Chip shortages are causing the Ford Explorer to lose one of its most convenient features.
The supply of computer chips used in the production of automobiles has fallen to alarmingly low levels, forcing manufacturers to make other plans. The first carmaker to do so is Ford, who plans to sell some of their Explorer SUVs without the semiconductors that power rear air conditioning and heating controls. The missing chips will be available within a year, allowing dealers to install them in vehicles long after they’ve been purchased.
Speaking to The Verge, Ford spokesperson Said Deep said it’s important for people to know that heating and air conditioning will still be available at the back of the Explorer. It’s just the controls which will only be located at the front. And while the lack of rear controls is super inconvenient, the carmaker will be offering those vehicles at a discount. Deep added that the move is a way to bring new Explorers to customers faster and that the change is only temporary.
According to Automotive News, Ford originally planned to ship partially-built, unusable vehicles to dealers last year. But these new unchipped Explorer SUVs will be usable and sellable. The decision comes as the company attempts to move the partially-built vehicles that are taking up space in factory lots. Just last month, hundreds of new Broncos were seen parked in the snow-covered lots near the automaker’s Michigan Assembly Plant. All of them were awaiting chip-related installations.
Like many other industries, Ford has been struggling with the constraints introduced by the shortage of semiconductors for a while (not just with the Explorer). In 2021, the company had to scale back production of its popular F-150. It started giving customers the option to purchase the pickup without the feature that turns a vehicle’s engine off when it comes to a complete stop. The automaker gave affected owners a $50 credit in return, reports The Verge.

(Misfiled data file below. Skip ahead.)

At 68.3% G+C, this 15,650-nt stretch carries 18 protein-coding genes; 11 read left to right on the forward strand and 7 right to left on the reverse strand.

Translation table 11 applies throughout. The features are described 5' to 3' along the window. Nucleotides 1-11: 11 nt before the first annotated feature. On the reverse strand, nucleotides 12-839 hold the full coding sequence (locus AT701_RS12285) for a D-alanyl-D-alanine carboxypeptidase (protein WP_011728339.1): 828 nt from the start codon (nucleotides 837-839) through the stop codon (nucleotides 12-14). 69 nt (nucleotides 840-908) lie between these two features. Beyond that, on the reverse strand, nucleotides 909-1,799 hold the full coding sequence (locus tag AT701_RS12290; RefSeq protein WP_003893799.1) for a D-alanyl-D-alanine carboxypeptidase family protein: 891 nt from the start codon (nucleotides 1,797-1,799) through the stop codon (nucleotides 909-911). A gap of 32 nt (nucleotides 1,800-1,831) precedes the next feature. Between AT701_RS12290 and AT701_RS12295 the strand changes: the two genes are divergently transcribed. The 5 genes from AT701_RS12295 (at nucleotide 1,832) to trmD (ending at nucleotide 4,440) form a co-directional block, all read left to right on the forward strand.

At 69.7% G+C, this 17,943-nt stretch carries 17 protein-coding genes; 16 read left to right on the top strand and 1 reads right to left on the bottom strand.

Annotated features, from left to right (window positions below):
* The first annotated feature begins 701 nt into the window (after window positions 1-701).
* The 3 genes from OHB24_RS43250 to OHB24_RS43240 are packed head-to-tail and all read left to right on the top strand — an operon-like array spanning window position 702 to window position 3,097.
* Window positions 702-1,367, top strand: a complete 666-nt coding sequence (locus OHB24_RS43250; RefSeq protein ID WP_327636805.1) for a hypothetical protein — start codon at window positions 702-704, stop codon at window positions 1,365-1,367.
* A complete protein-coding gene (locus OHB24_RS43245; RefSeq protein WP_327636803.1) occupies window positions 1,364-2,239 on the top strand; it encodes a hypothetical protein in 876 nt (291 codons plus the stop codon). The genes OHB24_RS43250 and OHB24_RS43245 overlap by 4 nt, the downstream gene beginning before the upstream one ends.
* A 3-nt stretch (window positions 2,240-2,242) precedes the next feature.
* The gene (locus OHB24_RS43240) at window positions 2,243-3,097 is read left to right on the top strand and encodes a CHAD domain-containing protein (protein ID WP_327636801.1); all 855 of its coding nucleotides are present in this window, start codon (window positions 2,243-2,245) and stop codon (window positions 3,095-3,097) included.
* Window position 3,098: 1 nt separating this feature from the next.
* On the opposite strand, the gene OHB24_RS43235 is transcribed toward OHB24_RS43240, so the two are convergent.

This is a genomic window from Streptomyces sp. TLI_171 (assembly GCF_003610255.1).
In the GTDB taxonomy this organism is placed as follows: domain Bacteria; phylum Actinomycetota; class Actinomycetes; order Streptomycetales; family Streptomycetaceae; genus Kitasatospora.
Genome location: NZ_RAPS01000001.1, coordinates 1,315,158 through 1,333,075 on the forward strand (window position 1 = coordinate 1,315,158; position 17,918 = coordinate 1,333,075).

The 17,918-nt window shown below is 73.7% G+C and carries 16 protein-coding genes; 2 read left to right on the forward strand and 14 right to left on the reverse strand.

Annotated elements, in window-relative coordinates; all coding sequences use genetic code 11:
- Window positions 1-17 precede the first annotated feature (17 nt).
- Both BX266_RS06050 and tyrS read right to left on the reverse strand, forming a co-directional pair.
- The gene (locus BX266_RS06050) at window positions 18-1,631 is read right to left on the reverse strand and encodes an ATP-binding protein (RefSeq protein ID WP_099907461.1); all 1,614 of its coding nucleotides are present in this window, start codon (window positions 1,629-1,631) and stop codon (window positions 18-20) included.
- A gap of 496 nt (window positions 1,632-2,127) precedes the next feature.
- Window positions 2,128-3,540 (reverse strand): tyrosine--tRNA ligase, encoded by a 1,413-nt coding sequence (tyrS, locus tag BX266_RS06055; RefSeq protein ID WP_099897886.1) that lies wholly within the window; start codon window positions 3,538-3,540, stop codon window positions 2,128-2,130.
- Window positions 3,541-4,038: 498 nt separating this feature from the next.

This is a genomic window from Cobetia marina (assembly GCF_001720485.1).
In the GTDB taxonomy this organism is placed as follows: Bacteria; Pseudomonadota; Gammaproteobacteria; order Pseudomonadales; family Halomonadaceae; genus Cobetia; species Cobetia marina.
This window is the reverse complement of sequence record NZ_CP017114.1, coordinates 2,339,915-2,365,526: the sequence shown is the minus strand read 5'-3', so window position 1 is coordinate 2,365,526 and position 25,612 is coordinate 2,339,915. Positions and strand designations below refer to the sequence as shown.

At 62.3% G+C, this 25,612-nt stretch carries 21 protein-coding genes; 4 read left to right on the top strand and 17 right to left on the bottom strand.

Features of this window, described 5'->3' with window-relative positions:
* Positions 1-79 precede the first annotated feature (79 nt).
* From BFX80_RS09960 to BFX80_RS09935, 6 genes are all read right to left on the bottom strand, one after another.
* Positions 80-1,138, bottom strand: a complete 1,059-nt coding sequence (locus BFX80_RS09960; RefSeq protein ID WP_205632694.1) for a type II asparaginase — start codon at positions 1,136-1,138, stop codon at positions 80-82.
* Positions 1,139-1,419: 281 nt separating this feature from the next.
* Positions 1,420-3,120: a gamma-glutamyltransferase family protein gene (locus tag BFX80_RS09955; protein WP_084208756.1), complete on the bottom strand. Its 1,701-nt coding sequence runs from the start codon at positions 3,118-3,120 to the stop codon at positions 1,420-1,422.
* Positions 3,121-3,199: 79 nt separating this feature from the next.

According to Engadget, Ford will not be the first vehicle manufacturer to ship products (like the Explorer SUV) without parts. Due to the chip shortage, some Tesla Model 3 and Model Y buyers got vehicles with missing USB-C ports. These were made installable at a later date. BMW removed touch screen controls on some of its cars, including X5 and Z4 models. GM dropped wireless charging, HD radios, and a fuel management module that made some pickup trucks operate more efficiently. Luxury cars haven’t been exempt from the shortage either. Cadillac was forced to drop its hands-free driving feature in its 2022 Escalade.
Although the Ford Explorer (and other vehicles) have been hit hard, the computer chip shortage is affecting a variety of sectors. Sparked by Covid-19, the supply chain crisis and extreme weather in Asia two months ago, it has also led to higher prices of smart devices, washing machines, and more. Speaking to CNN in December, United States Commerce Secretary Gina Raimondo said the shortage is unlikely to be resolved until deep into 2022.
While the world works to alleviate the chip shortage, the best advice for everyone is to be patient and understanding. Daniel Stanton, a Professor of Supply Chain Management at Bradley University in Peoria, told CI Proud that industry leaders are advised to look for alternatives where possible. And Ford has definitely found a way to do that with their Explorer SUV.